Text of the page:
Life Sciences Hub Wales

An AI-powered pain assessment app is giving a voice to residents in care homes who can’t verbalise their pain. 

PainChek
  • 1,000 care home residents to benefit from the first evaluation project, which was instigated by Life Sciences Hub Wales. 

  • An AI-powered tool allows caregivers to complete evidence-based pain assessments for non-verbal residents, potentially identifying pain that was previously unaddressed, and improving resident safety and satisfaction. 

  • One third of care homes across Gwent taking part, with further projects already lined up in other parts of Wales. 

Pain assessment: the challenge in social care 

In social care, assessing pain for residents who are unable to communicate is a major challenge. For patients with dementia, inadequate pain relief can lead to behavioural changes which, in turn, results in increased use of antipsychotic drugs. Similar challenges occur for residents with learning difficulties. And, even where patients are verbal (such as those with mental health conditions) care providers would benefit from more evidence-based decision-making on pain relief. 

A UK-leading evaluation project for an AI-powered tool 

Life Sciences Hub Wales has led the first Welsh evaluation (and one of the first in the UK) of an AI-powered pain assessment tool – PainChek

What is PainChek?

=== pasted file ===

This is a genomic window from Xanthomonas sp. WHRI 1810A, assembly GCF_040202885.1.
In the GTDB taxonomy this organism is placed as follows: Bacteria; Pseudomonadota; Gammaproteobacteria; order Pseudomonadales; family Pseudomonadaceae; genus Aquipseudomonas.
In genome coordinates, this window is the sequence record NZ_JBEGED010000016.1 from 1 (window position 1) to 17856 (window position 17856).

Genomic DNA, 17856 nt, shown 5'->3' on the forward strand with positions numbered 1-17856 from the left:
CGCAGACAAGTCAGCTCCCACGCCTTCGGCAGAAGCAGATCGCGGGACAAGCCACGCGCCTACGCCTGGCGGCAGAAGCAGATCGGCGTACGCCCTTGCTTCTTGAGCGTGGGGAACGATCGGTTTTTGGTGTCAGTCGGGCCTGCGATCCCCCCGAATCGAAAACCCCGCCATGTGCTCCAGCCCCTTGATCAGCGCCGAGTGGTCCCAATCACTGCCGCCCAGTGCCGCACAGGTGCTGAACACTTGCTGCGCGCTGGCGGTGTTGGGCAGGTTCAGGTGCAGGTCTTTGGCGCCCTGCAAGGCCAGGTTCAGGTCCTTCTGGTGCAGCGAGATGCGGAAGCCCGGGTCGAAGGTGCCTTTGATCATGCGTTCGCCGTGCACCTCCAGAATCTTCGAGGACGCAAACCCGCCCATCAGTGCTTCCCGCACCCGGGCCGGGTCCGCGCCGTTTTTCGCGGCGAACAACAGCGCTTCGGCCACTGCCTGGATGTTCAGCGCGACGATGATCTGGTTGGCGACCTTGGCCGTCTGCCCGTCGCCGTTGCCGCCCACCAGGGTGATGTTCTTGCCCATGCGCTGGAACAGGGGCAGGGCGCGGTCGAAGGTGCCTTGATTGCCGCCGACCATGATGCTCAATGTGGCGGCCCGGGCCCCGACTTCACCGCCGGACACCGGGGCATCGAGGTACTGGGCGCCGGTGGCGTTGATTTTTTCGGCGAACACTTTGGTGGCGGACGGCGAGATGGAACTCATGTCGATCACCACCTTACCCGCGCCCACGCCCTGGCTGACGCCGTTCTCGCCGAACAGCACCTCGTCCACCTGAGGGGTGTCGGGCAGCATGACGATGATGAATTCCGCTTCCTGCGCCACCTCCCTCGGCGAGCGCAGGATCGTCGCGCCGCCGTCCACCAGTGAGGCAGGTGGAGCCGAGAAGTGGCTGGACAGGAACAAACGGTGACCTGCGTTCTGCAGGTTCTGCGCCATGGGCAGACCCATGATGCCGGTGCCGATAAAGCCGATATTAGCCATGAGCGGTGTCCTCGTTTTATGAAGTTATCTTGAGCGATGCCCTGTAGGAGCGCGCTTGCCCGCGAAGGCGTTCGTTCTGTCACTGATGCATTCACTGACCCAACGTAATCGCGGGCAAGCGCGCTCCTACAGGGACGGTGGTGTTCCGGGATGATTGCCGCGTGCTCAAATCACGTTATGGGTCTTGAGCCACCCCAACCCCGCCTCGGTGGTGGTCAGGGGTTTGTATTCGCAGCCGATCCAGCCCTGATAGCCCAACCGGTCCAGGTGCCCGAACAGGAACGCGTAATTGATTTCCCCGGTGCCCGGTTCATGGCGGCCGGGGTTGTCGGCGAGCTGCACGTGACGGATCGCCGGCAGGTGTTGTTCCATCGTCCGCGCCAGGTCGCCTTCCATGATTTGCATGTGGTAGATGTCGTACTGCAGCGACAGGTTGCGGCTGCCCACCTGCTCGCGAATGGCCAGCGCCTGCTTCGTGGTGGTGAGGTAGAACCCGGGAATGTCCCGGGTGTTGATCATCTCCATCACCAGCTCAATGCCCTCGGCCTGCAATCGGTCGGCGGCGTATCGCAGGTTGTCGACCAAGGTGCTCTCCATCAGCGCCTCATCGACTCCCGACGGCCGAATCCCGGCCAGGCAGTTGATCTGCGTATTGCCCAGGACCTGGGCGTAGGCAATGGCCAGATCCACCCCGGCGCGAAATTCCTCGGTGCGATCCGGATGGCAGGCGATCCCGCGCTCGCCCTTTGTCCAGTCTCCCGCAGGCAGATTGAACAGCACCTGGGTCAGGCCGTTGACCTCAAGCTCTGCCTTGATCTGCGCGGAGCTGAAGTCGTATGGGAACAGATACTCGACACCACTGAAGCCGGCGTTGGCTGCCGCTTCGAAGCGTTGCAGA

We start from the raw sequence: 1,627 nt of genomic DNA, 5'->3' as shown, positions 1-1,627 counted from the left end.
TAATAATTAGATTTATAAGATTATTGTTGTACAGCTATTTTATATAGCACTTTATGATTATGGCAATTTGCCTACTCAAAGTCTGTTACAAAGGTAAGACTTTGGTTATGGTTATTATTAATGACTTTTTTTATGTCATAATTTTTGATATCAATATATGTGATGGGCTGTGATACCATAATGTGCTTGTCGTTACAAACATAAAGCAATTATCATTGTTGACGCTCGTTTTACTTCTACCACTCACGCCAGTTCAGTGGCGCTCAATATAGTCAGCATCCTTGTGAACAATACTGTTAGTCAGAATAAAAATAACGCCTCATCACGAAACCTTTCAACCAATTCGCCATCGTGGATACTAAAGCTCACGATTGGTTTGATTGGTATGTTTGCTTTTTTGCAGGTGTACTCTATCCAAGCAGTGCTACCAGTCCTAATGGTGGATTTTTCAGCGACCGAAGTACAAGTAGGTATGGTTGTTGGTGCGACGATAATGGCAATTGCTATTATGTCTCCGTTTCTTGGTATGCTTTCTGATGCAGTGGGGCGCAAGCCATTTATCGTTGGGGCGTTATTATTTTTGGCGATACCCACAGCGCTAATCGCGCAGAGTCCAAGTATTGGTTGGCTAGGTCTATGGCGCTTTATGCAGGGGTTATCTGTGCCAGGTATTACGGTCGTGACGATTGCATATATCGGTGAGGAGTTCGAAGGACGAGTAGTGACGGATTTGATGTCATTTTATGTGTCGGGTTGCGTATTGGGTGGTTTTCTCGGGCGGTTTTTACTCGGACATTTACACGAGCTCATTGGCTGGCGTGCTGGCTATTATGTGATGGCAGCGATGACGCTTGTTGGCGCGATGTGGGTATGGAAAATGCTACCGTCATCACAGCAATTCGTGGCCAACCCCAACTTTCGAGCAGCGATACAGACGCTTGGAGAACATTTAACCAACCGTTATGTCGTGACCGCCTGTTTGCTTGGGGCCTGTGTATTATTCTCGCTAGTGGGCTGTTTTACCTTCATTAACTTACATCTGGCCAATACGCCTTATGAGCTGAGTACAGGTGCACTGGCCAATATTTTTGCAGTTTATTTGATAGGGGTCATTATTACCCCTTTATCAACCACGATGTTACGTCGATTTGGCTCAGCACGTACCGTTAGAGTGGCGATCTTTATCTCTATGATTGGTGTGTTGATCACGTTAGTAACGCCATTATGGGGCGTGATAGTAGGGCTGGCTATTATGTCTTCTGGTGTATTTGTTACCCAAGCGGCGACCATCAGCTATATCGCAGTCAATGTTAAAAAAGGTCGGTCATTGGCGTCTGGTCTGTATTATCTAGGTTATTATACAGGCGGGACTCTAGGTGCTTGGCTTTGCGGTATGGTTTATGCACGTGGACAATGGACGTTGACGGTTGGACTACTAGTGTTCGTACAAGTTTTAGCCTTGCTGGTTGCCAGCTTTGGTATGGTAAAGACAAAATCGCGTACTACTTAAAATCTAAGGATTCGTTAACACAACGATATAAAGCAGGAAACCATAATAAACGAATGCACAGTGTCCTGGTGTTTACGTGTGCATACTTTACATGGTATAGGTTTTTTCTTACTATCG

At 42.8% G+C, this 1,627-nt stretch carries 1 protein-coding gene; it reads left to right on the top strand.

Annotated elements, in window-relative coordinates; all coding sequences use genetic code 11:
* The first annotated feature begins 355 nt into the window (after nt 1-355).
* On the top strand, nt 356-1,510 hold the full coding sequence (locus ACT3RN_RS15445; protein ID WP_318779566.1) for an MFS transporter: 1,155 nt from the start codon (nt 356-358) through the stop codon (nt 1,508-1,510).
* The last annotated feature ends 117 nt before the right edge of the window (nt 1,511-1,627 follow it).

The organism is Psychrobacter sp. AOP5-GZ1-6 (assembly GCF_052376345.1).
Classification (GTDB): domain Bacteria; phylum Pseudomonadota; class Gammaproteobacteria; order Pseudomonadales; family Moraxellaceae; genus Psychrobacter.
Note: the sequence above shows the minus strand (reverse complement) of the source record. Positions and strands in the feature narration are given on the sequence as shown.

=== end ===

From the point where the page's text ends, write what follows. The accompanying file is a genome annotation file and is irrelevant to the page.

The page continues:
PainChek is an AI-powered tool that scans facial movements to assess the level of pain a person is in. The facial scan can be completed from up to three metres away, minimising any distress for the service user. Caregivers then use the tool to complete a guided assessment for other indicators of pain, such as body movement. The result is an overall pain score, which scores pain between 0-18. This allows caregivers to make more informed, documented clinical decisions about pain relief. 

Developed in Australia, the tool is already used in around 70% of residential care homes for older people there. It is now rapidly expanding to other parts of the world, including the UK, North America, Singapore and New Zealand.  

Achievements:

Within 6 months of launching the pilot:

  • 18 care homes signed up to take part - almost a third of care homes in Gwent.
  • Care homes across all five local authorities in Gwent involved, including private and local authority-funded homes.
  • 905 residents benefitting. 
Benefits PainChek has reported include:
  • Reductions in the use of antipsychotic medications. 

  • Improved use of analgesics (pain relief). 

  • Greater carer and resident safety and satisfaction.  

“NICE guidance recommends monthly pain assessments for residents of care homes. Typically, we see them being done much less frequently and, where they are done, they are often not formal, documented assessments. Where they are documented, this is usually not done ‘live’ with the resident, but written down some time later in the office. PainChek allows caregivers to conduct those regular pain assessments, document them in real time and access longitudinal data on how their residents are doing.” 

Aimee Twinberrow, former Project Lead at Life Sciences Hub Wales, now Digital Innovation Lead at Social Care Wales 

Impact for people receiving care and support

Independent analysis by KPMG of PainChek’s large-scale rollout across Australia indicated that participating homes saw pain scores decrease over time, suggesting PainChek has a positive impact on pain management and reduces pain burden for residents.